The Atlanta Pride Committee’s goal is to have a little something for everyone every year at Pride, and as part of that ongoing mission they, in partnership with AARP Georgia, are bringing back a popular programming piece from last year called Gray Pride.

“We conduct a semi-annual survey of festival attendees, and we noticed that older adults were underrepresented as attendees,” says Jamie Fergerson, executive director of the Atlanta Pride Committee. “We started thinking about and talking to community groups about how we could make the festival more accessible and welcoming to elders. When AARP offered to sponsor and partner with us on Gray Pride, we happily took them up on it.”

Gray Pride is catered to Atlanta’s LGBT 50-plus population and takes place throughout Pride weekend at the Piedmont Park Visitor Center and includes a story-collecting site, historical display and special prizes among many other things.

Idea originated in San Francisco

The idea for Gray Pride came from a similar programming piece put on by San Francisco Pride, says Hillary Thomas, AARP Georgia’s program specialist for community outreach. Thomas’s main job responsibility is outreach to Atlanta’s LGBT community, and the idea came to her attention in 2014 after networking with a number of local LGBT groups, including SAGE, Atlanta PrimeTimers and The Health Initiative.

“I said, ‘Well if it’s gray, then I think AARP will be a great fit,’” she tells the Georgia Voice. It’s also a great fit considering the Oct. 4 announcement that SeniorAdvice.com named Atlanta the number 4 city in America for LGBT retirees.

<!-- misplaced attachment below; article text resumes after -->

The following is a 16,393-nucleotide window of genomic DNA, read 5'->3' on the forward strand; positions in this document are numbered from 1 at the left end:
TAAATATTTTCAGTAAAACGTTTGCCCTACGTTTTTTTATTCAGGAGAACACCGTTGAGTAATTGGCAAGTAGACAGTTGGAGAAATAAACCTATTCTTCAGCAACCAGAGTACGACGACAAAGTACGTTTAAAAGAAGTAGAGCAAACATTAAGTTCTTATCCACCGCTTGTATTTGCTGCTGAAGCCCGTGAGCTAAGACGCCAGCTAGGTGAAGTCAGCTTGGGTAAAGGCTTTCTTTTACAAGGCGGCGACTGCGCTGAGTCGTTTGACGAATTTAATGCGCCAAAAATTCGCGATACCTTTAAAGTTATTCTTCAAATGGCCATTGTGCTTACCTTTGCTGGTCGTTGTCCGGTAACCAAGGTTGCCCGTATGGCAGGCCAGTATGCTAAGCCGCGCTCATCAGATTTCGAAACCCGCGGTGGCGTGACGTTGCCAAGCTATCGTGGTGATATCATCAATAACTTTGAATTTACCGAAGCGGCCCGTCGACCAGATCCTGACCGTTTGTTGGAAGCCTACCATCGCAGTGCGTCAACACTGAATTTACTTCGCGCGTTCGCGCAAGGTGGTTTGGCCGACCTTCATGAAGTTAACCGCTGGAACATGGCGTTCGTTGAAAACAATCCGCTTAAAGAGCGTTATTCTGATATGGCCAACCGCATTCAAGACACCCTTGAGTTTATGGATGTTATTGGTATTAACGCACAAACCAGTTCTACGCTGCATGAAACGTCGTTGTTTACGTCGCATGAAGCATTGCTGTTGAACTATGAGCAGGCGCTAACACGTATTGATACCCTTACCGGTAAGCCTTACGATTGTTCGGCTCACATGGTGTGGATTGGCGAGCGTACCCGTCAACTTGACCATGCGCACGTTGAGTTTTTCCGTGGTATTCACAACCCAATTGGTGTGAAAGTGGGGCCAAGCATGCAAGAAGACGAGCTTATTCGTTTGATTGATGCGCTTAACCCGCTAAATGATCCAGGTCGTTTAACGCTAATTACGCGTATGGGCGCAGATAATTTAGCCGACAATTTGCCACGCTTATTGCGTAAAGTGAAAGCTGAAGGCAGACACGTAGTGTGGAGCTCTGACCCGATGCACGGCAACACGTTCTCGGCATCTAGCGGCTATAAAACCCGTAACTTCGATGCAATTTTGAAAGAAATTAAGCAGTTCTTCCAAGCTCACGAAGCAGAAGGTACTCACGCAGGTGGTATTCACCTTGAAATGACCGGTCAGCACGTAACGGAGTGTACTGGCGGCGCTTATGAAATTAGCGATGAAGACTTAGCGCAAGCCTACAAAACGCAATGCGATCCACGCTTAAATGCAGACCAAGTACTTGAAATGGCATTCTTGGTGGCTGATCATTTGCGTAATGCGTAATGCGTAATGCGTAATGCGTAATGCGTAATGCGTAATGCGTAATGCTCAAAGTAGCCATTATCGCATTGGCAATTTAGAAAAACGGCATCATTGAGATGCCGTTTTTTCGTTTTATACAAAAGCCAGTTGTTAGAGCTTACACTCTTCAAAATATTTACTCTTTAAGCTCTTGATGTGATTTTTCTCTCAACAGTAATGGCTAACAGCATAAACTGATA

So Thomas started having meetings with the Atlanta Pride Committee about it, and with enough room in her budget the following year, Gray Pride came to Georgia. It was a hit, with AARP Georgia offering music acts, spoken word performances, line dancing, caregiving conversations, a display of the timeline of Atlanta Pride history and more.

But for many, it was just nice having a cooling off area to get away from the crowds.

“We were told by several people from several of the groups that I worked with that what a lot of what the older adults would like is just a place to sit down that’s not in a folding chair, that’s not in the middle of the park,” Thomas says.

They’ll be bringing back the Atlanta Pride timeline this year, along with snacks, a meet-up space for LGBT senior groups, a DJ and prize giveaways. Plus, this year AARP’s national office is sending a team in to do a photo booth pop-up to give people something to remember the weekend by.

Having fun and honoring the trailblazers

For Thomas, who says this is the biggest project AARP Georgia has done for the state’s LGBT community, Gray Pride is not only about providing a safe (and fun) space but honoring those who laid the foundation for where we are.

“It’s really important for us to realize that without the sacrifices and contributions of the older adults who were there at the beginning, who were there and can remember Stonewall, or who lost friends during the AIDS crisis during the ’80s…when you think about the sacrifices and the lives that these people have lived, I think that we should have some way of honoring them at every celebration and having a special place for them.

“And it’s a way of letting the younger generation have a time to talk or meet with or see a lot of people that they may or may not see in their regular interactions, because these are the people who made it possible for everybody to be out and be in with mainstream society as opposed to having to feel sheltered or be in a segmented part of society.”

Gray Pride
Saturday, Oct. 8 – Sunday, Oct. 9
Piedmont Park Visitor Center
www.atlantapride.org

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